Assumed Female Irrationality Syndrome

In the novels under study, the aetiology of assumed female neurosis is overwhelmingly projected as perverse irrationality and mental depravity, which subsequently degenerates into some form of pathology. We can guesstimate that the writers seem to advance this fictitious irrationality as the engine that propels women towards an insatiable propensity for destruction. Mukwazhi in Zvibaye Woga uses

Cephas’ brother to articulate his vision and version of women. He says:

Unoona munin’ina chinhu chinonzi mukadzi chinonetsa kunzwisisa zvekuti ukateerera zvaanotaura nguva zhinji unoparadzana nehama dzako ukasara wave woga…Zvino iwe uri murume unofanira kufunga pachirume (7).

You see my young brother, a woman is a very difficult thing to understand and if you take what she says, you will be separated from your relatives. Now, you are a man and you must think like one.

Similar statements are found in Shona novels written by Chakaipa, Zvarevashe, Kuimba and many others. This position paints a society that is peopled by two incongruent genders which generate irreconcilable thought systems. One is advanced and therefore rational and balanced. This is the male system that is said to possess the ability to analyse and understand women. The other one represented by the woman, is irrational and unbalanced. As a consequence, for harmony and balance to be realised, there is a fundamental need to control by any means necessary the irrational and potentially dangerous section of society - women. In addition, such a conceptual position is premised on the thingification and ‘objectification’ of women. Both are necessary for control because they entail enormous devaluation of the so called ‘Other’. The assumed irrationality of women also leads to what the author visualises as an inherent and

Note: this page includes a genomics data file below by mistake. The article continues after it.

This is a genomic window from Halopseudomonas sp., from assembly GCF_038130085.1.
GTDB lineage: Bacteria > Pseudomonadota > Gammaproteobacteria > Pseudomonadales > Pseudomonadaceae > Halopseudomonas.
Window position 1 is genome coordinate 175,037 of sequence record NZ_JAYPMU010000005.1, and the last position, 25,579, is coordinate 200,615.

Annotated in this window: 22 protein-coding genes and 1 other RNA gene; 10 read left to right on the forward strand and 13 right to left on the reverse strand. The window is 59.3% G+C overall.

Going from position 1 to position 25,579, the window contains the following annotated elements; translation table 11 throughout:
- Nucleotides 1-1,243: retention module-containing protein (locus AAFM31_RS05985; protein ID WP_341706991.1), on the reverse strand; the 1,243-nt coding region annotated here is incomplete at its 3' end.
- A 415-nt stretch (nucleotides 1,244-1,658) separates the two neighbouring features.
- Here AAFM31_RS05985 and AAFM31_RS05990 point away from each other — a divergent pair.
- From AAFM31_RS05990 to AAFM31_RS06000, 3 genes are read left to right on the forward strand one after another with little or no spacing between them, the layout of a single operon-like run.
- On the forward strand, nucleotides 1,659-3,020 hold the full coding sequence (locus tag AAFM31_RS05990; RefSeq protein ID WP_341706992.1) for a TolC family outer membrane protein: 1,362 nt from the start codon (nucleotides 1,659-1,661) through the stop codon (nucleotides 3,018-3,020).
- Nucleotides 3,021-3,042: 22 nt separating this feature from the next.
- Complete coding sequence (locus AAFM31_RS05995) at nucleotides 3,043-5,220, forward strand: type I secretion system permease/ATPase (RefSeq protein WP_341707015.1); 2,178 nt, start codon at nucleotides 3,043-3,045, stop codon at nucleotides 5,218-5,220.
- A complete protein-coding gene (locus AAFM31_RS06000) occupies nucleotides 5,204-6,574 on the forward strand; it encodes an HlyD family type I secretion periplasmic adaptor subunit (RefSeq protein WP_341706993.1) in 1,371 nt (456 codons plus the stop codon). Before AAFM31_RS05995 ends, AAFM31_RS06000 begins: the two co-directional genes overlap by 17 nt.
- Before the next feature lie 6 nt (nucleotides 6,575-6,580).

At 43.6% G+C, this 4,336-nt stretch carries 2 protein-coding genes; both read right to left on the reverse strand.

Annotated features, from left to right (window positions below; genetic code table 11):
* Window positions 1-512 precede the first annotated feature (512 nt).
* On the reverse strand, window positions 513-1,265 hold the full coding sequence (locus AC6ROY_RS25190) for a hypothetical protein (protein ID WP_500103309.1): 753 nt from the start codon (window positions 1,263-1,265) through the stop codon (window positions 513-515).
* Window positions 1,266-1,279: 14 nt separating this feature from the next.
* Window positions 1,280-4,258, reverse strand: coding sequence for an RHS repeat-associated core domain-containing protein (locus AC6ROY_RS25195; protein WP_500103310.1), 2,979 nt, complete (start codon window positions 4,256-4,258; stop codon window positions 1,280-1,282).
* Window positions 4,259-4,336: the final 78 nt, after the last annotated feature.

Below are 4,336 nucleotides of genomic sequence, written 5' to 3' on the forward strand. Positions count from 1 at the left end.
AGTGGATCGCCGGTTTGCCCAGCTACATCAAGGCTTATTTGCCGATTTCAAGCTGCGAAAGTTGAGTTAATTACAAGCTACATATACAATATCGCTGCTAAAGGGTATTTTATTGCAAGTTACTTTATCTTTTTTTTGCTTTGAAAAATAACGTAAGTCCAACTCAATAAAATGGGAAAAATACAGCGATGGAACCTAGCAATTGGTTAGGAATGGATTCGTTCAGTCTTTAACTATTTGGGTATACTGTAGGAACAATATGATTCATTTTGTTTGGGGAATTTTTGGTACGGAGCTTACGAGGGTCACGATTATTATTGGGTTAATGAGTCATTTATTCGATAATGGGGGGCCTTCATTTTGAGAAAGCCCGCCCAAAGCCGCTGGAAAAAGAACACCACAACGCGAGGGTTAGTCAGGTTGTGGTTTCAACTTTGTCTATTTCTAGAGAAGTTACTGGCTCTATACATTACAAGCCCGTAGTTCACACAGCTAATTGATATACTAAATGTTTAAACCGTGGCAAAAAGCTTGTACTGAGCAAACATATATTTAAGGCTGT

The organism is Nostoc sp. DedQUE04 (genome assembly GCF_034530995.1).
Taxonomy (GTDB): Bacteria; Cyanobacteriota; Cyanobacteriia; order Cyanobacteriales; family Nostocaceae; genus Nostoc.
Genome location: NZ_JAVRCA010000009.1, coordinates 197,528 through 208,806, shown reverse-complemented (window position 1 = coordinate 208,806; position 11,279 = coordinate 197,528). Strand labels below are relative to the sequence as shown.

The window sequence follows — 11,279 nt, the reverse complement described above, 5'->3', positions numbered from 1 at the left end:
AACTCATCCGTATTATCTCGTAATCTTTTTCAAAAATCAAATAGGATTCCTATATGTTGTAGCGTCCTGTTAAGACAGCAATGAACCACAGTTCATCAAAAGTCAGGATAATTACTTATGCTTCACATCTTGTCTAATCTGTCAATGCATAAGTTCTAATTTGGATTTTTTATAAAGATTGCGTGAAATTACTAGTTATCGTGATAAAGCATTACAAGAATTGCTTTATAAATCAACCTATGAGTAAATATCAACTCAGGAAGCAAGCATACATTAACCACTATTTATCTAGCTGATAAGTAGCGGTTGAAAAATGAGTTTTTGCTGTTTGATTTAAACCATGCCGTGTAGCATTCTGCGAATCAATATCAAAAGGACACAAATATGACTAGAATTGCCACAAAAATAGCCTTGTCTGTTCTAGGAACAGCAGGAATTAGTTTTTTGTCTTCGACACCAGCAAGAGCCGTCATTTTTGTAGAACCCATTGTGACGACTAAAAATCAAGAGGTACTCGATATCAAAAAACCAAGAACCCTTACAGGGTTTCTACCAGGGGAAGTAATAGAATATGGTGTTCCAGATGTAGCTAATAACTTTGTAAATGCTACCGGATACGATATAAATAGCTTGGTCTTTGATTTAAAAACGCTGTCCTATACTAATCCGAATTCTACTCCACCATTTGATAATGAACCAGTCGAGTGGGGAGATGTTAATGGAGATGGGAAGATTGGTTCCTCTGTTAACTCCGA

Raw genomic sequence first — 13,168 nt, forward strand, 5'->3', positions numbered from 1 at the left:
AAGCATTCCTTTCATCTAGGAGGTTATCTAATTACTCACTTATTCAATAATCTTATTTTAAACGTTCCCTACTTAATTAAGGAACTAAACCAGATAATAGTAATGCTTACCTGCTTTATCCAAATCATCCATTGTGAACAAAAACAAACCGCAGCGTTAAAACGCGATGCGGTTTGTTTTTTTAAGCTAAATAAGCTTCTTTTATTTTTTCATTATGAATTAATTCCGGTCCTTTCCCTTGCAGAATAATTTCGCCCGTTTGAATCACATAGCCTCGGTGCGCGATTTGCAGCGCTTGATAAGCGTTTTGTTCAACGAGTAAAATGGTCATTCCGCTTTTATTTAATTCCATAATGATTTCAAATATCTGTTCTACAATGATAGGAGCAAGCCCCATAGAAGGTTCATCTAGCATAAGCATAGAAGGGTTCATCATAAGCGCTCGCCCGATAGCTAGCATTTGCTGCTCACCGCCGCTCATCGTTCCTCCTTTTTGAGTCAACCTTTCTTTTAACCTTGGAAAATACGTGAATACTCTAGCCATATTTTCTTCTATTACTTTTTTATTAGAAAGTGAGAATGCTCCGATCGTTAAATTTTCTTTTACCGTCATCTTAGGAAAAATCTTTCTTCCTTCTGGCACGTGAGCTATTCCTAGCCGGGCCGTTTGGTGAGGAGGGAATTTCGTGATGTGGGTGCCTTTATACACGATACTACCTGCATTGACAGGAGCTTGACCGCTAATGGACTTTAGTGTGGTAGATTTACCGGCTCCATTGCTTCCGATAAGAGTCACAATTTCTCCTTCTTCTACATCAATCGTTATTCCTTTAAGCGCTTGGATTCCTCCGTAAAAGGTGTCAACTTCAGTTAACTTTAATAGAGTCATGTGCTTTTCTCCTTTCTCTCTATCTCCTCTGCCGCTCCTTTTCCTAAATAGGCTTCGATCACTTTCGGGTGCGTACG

universal irresponsibility. Cephas in Zvibaye Woga soliloquises thus:

Asi chaizvo nyika iri kuenda kupi. Vasikana vamazuva ano vave kunetsa kunzwisisa, kuda ndicho chirungu chakati kuuya ichi. Matyira chaiwo havachisina, tsika vakarasa imbwa dzikanhonga hadzo, ukamunyenga haakurambi, mumba mako anongopinda pasina kana mubvunzo…Umhandara neunhu hwake akatengesa kare kwazvo sakani varume vasisadi kuroora mazuvano (79).

Where are we going as a nation? Today’s girls are difficult to understand.

May be it is due to the influence of western culture. They have lost all sense of fear and cultural dignity because when you propose to them, they do not refuse.

In your room, she just enters without any question. Virginity and dignity were sold long back and this is the reason why men no longer want to marry.